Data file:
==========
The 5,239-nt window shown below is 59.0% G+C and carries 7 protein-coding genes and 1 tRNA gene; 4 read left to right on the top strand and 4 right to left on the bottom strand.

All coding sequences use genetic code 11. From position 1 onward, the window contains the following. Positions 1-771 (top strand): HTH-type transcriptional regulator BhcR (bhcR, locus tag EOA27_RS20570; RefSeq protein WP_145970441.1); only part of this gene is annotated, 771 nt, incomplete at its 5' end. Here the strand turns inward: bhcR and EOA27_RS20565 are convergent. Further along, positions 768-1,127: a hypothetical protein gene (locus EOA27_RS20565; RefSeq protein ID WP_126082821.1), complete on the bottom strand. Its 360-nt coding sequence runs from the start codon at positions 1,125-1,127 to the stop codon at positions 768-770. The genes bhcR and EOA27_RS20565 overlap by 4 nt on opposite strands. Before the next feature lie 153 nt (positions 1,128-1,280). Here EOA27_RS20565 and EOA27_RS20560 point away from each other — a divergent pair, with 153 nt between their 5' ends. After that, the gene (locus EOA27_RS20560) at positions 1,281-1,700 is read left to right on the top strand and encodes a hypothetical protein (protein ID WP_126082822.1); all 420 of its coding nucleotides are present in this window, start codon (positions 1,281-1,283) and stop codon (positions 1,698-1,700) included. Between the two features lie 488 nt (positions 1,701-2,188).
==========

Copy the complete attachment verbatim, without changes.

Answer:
The 5,239-nt window shown below is 59.0% G+C and carries 7 protein-coding genes and 1 tRNA gene; 4 read left to right on the top strand and 4 right to left on the bottom strand.

All coding sequences use genetic code 11. From position 1 onward, the window contains the following. Positions 1-771 (top strand): HTH-type transcriptional regulator BhcR (bhcR, locus tag EOA27_RS20570; RefSeq protein WP_145970441.1); only part of this gene is annotated, 771 nt, incomplete at its 5' end. Here the strand turns inward: bhcR and EOA27_RS20565 are convergent. Further along, positions 768-1,127: a hypothetical protein gene (locus EOA27_RS20565; RefSeq protein ID WP_126082821.1), complete on the bottom strand. Its 360-nt coding sequence runs from the start codon at positions 1,125-1,127 to the stop codon at positions 768-770. The genes bhcR and EOA27_RS20565 overlap by 4 nt on opposite strands. Before the next feature lie 153 nt (positions 1,128-1,280). Here EOA27_RS20565 and EOA27_RS20560 point away from each other — a divergent pair, with 153 nt between their 5' ends. After that, the gene (locus EOA27_RS20560) at positions 1,281-1,700 is read left to right on the top strand and encodes a hypothetical protein (protein ID WP_126082822.1); all 420 of its coding nucleotides are present in this window, start codon (positions 1,281-1,283) and stop codon (positions 1,698-1,700) included. Between the two features lie 488 nt (positions 1,701-2,188).